Businesspeople would thus often approach a bank to try and find out who would be able to assist them in financing their ventures, and soon the banks realized there was an additional service they could offer. Many depositors would invest willingly when offered such chances, but several found the additional hassle too much. Others would have liked to invest, but had too little to offer. So banks started offering interest of deposits held by them, with the understanding that they would take these deposits, pool them, and invest it in ventures to earn greater returns. Banks thus no longer just offered deposits, but loans as well. As a result, only a fraction of deposits would be held in cash as a reserve for deposits – hence ‘fractional-reserve banking.’

This presented a problem, however – if banks lent out too much of the money deposited, then they’d have nothing to give those depositors who wanted to withdraw their deposits. When that happened, word would spread amongst the depositors of a bank, and they’d all run to the bank to withdraw their deposits. With loans generally being on longer terms than deposits, the bank would quickly run out of cash, and would have to recall all loans – often driving them out of business. This is what is called a ‘bank run.’

So when that bank run in 1797 occurred, it was established that central bank would act as lenders of last resort. When a bank ran out of cash for depositors, it would supply that cash to the bank to prevent a bank run – but there was a price to be had. For this to work, the lender of last resort institutes several regulatory measures to try and prevent it needing to do so on a regular basis – to try and mitigate the moral hazard it presented to banks. This ranges from instituting the fraction of deposits that must be kept in reserve, up to and including taking over management of a bank that requires such assistance to see what lapses occurred to require such assistance in the first place.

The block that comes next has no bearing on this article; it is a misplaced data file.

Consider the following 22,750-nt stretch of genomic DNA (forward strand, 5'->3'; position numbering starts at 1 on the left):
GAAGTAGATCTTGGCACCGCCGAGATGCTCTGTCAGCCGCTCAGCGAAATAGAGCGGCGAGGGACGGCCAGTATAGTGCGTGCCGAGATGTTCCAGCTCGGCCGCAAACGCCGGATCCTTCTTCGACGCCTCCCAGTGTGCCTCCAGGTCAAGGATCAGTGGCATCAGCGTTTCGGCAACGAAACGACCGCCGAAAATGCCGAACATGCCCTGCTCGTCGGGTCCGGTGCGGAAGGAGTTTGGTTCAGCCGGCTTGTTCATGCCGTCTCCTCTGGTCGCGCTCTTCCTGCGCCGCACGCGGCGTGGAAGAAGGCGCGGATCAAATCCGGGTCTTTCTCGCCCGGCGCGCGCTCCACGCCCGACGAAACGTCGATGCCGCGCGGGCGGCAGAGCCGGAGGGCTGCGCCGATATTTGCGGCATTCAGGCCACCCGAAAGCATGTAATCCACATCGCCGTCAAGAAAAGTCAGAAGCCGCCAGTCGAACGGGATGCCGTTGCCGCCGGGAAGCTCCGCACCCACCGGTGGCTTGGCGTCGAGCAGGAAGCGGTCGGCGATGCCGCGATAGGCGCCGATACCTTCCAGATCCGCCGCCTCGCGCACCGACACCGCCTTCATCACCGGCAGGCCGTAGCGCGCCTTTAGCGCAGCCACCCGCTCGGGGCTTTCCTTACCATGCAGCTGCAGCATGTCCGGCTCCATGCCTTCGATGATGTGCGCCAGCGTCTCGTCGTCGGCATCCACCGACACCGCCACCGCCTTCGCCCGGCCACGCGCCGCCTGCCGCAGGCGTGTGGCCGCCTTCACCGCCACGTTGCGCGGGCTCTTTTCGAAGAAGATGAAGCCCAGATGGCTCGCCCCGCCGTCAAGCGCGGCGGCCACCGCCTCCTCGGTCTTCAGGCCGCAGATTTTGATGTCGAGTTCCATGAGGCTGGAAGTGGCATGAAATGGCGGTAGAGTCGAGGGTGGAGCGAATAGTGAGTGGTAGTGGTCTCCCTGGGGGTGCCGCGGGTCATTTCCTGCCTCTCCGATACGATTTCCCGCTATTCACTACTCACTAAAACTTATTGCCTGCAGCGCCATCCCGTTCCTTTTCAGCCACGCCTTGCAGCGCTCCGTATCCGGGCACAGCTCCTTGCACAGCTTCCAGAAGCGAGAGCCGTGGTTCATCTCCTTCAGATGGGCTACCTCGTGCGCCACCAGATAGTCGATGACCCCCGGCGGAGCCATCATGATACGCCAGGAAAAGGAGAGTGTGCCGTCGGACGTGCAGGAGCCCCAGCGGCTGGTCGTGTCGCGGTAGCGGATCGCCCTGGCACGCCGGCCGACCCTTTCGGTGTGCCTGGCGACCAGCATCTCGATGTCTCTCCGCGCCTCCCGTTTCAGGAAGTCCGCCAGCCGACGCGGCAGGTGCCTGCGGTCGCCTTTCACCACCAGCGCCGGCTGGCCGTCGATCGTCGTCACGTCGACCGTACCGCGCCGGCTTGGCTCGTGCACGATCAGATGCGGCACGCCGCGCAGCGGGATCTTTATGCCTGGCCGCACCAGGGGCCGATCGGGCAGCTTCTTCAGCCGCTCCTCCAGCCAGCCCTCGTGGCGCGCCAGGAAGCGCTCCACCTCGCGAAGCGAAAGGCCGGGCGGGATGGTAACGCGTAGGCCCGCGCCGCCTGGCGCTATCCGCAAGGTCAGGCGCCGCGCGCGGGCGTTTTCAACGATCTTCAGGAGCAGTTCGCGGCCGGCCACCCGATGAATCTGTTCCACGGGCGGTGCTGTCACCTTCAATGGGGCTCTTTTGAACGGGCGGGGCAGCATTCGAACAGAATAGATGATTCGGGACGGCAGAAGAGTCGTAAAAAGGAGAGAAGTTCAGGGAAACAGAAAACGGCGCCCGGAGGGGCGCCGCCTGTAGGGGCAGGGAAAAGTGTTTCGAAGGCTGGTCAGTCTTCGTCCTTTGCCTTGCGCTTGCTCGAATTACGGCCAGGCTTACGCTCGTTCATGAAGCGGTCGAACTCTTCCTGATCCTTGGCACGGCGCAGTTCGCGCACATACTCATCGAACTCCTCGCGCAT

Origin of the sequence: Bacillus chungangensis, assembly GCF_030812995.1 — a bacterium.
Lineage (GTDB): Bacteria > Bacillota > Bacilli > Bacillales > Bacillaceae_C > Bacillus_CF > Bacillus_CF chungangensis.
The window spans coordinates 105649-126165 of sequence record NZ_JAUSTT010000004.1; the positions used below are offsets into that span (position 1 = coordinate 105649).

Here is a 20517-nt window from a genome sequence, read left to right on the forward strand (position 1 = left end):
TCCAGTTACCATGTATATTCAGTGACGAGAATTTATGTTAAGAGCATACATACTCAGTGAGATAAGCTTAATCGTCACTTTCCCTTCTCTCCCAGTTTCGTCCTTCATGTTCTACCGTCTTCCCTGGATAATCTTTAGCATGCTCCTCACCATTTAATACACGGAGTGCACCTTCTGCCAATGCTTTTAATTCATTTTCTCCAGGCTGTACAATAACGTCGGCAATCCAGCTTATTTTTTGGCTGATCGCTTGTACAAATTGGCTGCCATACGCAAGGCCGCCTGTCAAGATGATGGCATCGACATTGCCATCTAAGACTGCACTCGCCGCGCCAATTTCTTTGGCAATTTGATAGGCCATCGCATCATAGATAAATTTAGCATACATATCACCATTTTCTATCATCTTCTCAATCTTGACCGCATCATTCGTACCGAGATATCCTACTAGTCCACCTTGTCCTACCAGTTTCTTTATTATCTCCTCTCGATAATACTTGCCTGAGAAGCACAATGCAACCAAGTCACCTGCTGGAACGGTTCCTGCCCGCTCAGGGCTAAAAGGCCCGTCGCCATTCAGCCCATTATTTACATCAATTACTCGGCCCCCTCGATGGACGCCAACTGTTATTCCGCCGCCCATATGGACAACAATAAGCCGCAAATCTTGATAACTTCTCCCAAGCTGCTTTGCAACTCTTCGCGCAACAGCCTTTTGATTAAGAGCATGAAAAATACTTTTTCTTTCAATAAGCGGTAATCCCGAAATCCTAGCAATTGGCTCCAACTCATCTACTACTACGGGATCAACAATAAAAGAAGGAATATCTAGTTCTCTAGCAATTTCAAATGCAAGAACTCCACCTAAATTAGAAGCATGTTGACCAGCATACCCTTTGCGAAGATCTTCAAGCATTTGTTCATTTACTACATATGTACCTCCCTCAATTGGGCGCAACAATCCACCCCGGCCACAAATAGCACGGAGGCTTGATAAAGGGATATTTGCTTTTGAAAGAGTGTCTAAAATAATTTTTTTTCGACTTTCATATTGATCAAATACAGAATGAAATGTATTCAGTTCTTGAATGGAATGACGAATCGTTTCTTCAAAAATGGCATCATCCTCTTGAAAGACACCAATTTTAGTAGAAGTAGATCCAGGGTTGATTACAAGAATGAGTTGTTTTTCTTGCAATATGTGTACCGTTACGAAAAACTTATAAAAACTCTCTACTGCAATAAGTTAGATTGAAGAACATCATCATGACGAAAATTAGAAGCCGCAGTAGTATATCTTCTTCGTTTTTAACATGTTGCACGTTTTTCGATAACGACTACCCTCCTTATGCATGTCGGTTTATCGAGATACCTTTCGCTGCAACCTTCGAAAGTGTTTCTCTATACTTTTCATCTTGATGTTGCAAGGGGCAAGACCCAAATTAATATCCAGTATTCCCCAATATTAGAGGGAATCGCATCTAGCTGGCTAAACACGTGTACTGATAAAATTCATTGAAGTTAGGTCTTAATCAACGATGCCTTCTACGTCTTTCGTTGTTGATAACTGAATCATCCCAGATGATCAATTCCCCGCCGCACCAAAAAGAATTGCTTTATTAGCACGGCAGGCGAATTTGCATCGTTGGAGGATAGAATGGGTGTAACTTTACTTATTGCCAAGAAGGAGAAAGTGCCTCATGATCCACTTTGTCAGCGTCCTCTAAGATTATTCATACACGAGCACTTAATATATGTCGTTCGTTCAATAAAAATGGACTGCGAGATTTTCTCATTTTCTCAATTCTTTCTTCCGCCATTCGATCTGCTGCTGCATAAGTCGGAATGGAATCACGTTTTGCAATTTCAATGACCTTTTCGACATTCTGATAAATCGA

When we take a look at the SME Bank, then, we can see this is almost exactly what happened. When a large depositor wanted to withdraw an investment, the bank could not produce the cash required. Based on the information the Bank of Namibia had, the bank should not have been in this position. As such, it took the drastic step of taking over management to see what went wrong. As such, the ill-advised investments at that bank came to light, and the Bank of Namibia realised that the investments were not recoverable, and thus could not extend liquidity as lender of last resort, as that would throw good money after bad. As a result, they placed the bank in liquidation.

So the Bank of Namibia in the final act did perform its duties as central bank admirably, but it did reveal several lapses that should not have occurred. After all, it was their duty to regulate the bank to such a degree that this would not be possible – taking over management and liquidation is its nuclear option, and the assessment of a bank’s investments is part of its regulatory mandate. Let us hope that the Bank of Namibia takes this lesson to heart – otherwise the Namibian nation will lose its faith in its central bank, and that never bodes well for a nation’s future.